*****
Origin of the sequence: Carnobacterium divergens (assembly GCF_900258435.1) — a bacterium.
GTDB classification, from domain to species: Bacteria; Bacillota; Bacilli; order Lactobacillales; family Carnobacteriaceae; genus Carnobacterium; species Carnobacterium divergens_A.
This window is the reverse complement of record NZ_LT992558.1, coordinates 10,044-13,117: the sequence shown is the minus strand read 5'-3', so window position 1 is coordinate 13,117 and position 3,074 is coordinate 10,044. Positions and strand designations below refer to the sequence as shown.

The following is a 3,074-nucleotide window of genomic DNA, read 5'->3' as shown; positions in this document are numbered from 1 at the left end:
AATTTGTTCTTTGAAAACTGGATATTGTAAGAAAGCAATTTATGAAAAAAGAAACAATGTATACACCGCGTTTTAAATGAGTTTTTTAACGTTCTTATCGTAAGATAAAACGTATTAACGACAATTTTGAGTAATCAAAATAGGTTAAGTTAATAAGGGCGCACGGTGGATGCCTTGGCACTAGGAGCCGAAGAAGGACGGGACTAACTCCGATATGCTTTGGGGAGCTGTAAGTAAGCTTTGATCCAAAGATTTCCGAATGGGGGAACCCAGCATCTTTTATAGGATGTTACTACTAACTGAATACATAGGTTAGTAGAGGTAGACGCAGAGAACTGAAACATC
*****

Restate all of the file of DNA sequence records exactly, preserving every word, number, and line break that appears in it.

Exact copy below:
Origin of the sequence: Carnobacterium divergens (assembly GCF_900258435.1) — a bacterium.
GTDB classification, from domain to species: Bacteria; Bacillota; Bacilli; order Lactobacillales; family Carnobacteriaceae; genus Carnobacterium; species Carnobacterium divergens_A.
This window is the reverse complement of record NZ_LT992558.1, coordinates 10,044-13,117: the sequence shown is the minus strand read 5'-3', so window position 1 is coordinate 13,117 and position 3,074 is coordinate 10,044. Positions and strand designations below refer to the sequence as shown.

The following is a 3,074-nucleotide window of genomic DNA, read 5'->3' as shown; positions in this document are numbered from 1 at the left end:
AATTTGTTCTTTGAAAACTGGATATTGTAAGAAAGCAATTTATGAAAAAAGAAACAATGTATACACCGCGTTTTAAATGAGTTTTTTAACGTTCTTATCGTAAGATAAAACGTATTAACGACAATTTTGAGTAATCAAAATAGGTTAAGTTAATAAGGGCGCACGGTGGATGCCTTGGCACTAGGAGCCGAAGAAGGACGGGACTAACTCCGATATGCTTTGGGGAGCTGTAAGTAAGCTTTGATCCAAAGATTTCCGAATGGGGGAACCCAGCATCTTTTATAGGATGTTACTACTAACTGAATACATAGGTTAGTAGAGGTAGACGCAGAGAACTGAAACATC